James W. Hall lives in South Florida with his wife Evelyn and his dogs, Carrie and Stella.
Hall (Blackwater Sound; Buzz Cut; etc.) once again sweeps the sand, surf and swamps of Key Largo, in a hyperdramatic mystery featuring sensitive tough-guy Thorn and his live-in girlfriend, Alexandra Rafferty. Hall sums up the plot nicely at the beginning of the book: "Lunacy and violence. Pirates, pirates, pirates." Thorn's long-ago fling with a beautiful woman named Anne Joy comes back to haunt him years later when Anne's brother, Vic Joy, a modern-day pirate along the Gulf Coast, decides he needs to add Thorn's five-acre property to his ill-gotten business and real estate empire. Anne and Vic are the damaged products of a dirt-poor Kentucky upbringing overseen by a smalltime dope-dealing father and a deranged mother with an all-consuming passion for pirates. Thorn refuses to sell to Vic, triggering a complicated coercion scheme that eventually includes the kidnapping of the nine-year-old daughter of Thorn's best friend. The local body count builds until Thorn is in an all-out battle against the deranged Vic, with a complement of U.S. helicopters and a small army of cutthroat international pirates. Hall's crisp writing, plus the ticking-clock suspense of the child-in-peril subplot and amusing secondary characters like Alexandra's dotty dad make this an exhilarating addition to the series. (June) Forecast: Hall is generally considered to be the stylist of the South Florida bunch and should be recommended to those fans of Hiassen, Leonard and Standiford (see the review of his latest novel, Havana Run, below) who haven't stumbled upon him yet. Copyright 2003 Reed Business Information.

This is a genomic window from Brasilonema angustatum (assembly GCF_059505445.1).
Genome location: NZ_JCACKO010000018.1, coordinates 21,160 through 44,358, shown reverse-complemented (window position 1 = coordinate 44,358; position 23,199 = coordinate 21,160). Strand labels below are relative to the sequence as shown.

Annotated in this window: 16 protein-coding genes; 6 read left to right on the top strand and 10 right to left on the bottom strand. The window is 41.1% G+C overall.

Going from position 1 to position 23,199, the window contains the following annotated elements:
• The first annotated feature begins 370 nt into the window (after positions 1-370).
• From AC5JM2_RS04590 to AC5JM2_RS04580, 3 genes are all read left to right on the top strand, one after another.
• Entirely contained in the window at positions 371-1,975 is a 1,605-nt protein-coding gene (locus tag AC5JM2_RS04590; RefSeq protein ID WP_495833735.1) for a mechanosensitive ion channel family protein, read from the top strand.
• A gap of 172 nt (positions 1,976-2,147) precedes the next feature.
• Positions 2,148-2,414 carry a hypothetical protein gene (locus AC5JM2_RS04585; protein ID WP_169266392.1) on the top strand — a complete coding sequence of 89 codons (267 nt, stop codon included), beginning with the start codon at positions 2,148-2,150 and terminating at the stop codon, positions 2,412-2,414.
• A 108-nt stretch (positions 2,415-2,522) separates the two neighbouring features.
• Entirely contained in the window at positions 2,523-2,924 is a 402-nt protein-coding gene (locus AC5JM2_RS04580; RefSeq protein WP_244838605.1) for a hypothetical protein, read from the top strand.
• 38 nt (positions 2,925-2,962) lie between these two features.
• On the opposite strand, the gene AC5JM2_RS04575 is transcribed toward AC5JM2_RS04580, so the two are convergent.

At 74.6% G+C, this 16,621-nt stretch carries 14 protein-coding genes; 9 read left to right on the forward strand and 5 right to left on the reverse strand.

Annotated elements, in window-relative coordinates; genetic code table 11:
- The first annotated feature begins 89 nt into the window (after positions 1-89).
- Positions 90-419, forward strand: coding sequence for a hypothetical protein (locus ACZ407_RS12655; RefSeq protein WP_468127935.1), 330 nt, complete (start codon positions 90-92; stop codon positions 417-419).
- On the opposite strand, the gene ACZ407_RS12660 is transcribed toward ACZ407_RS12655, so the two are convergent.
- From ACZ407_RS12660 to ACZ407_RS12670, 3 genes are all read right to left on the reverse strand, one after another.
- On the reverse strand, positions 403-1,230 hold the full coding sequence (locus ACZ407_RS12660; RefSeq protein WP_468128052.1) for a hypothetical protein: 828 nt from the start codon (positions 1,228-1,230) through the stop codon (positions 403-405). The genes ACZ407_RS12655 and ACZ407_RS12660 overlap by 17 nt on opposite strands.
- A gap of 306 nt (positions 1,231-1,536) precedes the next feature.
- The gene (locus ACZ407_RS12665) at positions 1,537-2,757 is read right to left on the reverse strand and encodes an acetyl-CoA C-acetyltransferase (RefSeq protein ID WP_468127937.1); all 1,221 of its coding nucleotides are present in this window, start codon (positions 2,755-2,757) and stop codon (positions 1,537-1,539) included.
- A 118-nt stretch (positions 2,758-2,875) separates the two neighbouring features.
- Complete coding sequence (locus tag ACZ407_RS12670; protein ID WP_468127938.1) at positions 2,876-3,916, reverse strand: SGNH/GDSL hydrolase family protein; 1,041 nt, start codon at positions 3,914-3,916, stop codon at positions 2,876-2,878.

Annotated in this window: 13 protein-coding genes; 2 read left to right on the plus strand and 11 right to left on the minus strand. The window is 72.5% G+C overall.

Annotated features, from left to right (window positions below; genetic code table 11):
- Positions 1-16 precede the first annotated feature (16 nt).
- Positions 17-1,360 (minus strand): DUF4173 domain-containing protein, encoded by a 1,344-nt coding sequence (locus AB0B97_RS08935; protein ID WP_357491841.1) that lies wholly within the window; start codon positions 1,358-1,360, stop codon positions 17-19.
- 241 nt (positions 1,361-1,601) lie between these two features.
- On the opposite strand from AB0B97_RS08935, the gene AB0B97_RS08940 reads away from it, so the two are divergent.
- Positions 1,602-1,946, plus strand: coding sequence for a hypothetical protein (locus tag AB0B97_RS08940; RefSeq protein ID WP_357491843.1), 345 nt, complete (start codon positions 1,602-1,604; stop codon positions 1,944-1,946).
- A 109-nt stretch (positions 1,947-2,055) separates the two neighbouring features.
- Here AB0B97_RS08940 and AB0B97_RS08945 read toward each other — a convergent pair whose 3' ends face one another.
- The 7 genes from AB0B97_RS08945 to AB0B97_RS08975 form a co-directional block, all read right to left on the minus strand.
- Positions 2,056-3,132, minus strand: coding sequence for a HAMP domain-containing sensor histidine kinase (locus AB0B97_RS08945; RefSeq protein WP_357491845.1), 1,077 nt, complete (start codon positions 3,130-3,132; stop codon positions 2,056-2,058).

Hall's (Blackwater Sound) latest page-turner features the return of the enigmatic Thorn, who is still happily earning a living as a fisherman in southern Florida with his girlfriend. Our hero's idyllic life is fractured, however, by the sudden reappearance of his ex-flame, Anne. Anne introduces Thorn to her brother, Vic, a ruthless modern pirate accustomed to getting his way in all aspects of life. When Vic decides he wants Thorn's house and land, only to have his offer rebuffed, he kidnaps a daughter of Thorn's best friend, demanding proper payment for her return. To keep his current girlfriend safe and find out where Vic is hiding the girl, Thorn must convince Vic that he and Anne are an item again (Vic is obsessed with his sister), posing a risk to both Thorn's life and happiness. Although Vic comes across as a dismally inept villain, the other characters shine, and the book works as a whole owing to those superb characterizations and Hall's terse writing style. For larger thriller collections and where Hall's novels are popular.-Jeff Ayers, Seattle P.L. Copyright 2003 Reed Business Information.
"In the crowded and talented pool of South Florida suspense
writers, James Hall pretty much has the deep end to himself. Out of
reach for most, it's a place of nameless primal fears and murky
evil, from which Hall shapes compelling characters in riveting
stories. You get caught up in the light and color, the movement of
the unfailingly taut action, but you are always aware of something
very old and dark beneath it all. His latest novel is wonderfully
disturbing in just this way...all of which make the carefully
crafted, darkly resonate Off the Chart stay with you."
"It's because of skillful, solid authors such as Hall that Florida mysteries are no longer an anomaly, but one of the staples of contemporary crime fiction...Hall's examinations of good and evil, obsession and the power of love are richly Off the Chart, a fine addition to the author's superior body of work." -South Florida Sun-Sentinel
"After years of tussling with metaphorical pirates of every stripe, fly-tying South Florida swashbuckler Thorn finally gets to go up against the real thing...the combination of world-class villainy, exotic locations, quick-march pacing, and studly heroism also suggests Thorn's channeling James Bond."-Kirkus Reviews
"A fast-paced rollercoaster ride filled with suspense and never-ending tension...Don't start this book before bed-unless you want to stay up all night reading."-Romantic Times